Fareed Zakaria, editor of Newsweek International, advocated a new foreign policy strategy for the U.S. at First Parish Church in the Square on Thursday.
Earlier this week on CNN’s Fareed Zakaria Global Public Square (GPS), Harvard's Lawrence A. Tisch Professor of History Niall Ferguson debated with the director of Columbia's Earth Institute and former Harvard economics professor Jeffery Sachs '76. The point of contention was the cause of inequality in the U.S. and the interests of the Occupy Movement.
Sachs sided with "the 99%" saying that "The top one percent not only ran away with the prize economically in the last 30 years, but also took the power, manipulated it, twisted it, broke the law."
Ferguson immediately responded by saying "it's important to avoid criminalizing one percent of the population … there's no question that major financial institutions have been fined and rightly so. But to turn that into an indictment of three million people seems to me … actually rather reckless."
For Ferguson the cause of inequality is not unregulated greed on Wall Street. He explained, "I think there's a legitimate argument that the biggest obstacle to social mobility in this country right now is not the fat cats of Wall Street, whom I do not rush to defend, but the teachers unions, who make it almost impossible to improve public school in cities like New York where we are today." Ferguson's argument essentially posits that because globalization is outsourcing unskilled labor to other countries, the U.S. must improve education in order to increase the number of skilled workers in the U.S. and restore the country to a more egalitarian prosperity.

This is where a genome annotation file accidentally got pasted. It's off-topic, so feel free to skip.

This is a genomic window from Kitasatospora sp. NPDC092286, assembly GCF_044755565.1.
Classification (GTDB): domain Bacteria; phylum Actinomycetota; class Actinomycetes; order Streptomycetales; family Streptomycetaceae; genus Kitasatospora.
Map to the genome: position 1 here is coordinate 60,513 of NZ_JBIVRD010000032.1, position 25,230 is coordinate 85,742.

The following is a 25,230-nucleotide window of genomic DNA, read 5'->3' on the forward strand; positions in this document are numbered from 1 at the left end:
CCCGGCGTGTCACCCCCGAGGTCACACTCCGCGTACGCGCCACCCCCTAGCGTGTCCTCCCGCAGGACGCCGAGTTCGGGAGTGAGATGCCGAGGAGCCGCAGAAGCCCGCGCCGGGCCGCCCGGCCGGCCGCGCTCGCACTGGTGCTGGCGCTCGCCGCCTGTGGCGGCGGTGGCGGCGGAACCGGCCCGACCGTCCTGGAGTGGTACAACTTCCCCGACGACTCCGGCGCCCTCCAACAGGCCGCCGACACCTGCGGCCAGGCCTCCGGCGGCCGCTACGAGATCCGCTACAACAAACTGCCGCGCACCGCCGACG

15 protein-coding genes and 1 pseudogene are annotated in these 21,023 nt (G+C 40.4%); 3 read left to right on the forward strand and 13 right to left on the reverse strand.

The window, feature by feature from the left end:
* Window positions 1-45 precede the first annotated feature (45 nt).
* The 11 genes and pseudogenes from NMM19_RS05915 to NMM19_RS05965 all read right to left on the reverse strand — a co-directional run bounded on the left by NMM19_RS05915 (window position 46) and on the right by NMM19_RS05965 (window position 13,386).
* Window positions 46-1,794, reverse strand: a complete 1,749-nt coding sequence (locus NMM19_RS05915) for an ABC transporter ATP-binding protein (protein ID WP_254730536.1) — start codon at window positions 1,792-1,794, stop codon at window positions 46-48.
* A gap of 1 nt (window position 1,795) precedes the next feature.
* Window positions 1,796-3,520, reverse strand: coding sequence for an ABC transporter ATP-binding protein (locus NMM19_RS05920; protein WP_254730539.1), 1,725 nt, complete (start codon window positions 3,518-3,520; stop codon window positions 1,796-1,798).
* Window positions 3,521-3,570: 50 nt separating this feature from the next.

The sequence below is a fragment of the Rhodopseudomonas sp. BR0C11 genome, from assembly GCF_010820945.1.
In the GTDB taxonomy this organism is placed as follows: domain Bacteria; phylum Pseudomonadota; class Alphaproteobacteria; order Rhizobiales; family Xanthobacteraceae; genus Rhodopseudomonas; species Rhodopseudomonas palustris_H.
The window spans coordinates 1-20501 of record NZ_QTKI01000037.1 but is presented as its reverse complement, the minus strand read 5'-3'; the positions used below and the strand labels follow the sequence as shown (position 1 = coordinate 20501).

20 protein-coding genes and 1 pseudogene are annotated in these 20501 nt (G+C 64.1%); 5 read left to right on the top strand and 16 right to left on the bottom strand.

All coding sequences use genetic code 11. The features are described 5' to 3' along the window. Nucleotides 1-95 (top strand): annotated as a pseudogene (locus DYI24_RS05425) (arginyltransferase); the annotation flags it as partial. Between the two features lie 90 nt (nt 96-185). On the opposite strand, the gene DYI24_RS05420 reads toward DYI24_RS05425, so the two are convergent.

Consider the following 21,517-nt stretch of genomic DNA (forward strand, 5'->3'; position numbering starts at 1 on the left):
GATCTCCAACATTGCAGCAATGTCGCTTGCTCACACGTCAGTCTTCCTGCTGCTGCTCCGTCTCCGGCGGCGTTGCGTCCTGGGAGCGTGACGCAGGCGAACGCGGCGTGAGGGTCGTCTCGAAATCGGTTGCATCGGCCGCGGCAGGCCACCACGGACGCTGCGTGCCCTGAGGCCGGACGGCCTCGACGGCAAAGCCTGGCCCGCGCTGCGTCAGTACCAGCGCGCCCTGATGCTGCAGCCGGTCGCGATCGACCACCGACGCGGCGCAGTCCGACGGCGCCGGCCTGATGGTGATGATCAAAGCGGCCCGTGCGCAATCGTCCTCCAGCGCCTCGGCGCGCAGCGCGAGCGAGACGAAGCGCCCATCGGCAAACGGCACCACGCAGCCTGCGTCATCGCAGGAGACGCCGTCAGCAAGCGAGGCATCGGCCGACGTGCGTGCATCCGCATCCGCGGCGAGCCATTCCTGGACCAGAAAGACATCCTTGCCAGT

In Ferguson's Oct. 25 article "Yes, Wall Street Helps the Poor," he elaborates that the remedy to education is "is to promote the kind of diversity and competition that already make the American university system the world's best. And one highly effective way of doing this is by setting up more charter schools—publicly funded but independently run and union-free." The so-called "one-percent' he says actually has helped in this cause. He references meeting a "ballroom full of New York hedge-fund managers" that were holding "a Texas Hold ’Em tournament to raise money for the Success Charter Network."
It was possibly a dubious decision for Ferguson to talk about education in terms of gambling. Similarly it was certainly ambitious for him to personally denounce Sachs during the GPS debate accusing him of having "overstepped the mark … ceased to be an academic and became a demagogue."
So yet again Ferguson has proven to be the United States' favorite social antagonist. He advocated for the Iraq War even when U.S. popular consensus felt otherwise. He championed the wonders of capitalism and market privatization in the wake of the 2009 financial collapse. And now he is decries the Occupy Movement as it gains nationwide support.
It's all right, Niall. No matter what side you take in the Occupy Movement, Harvard students still love you 100 percent. And it's definitely because of your accent.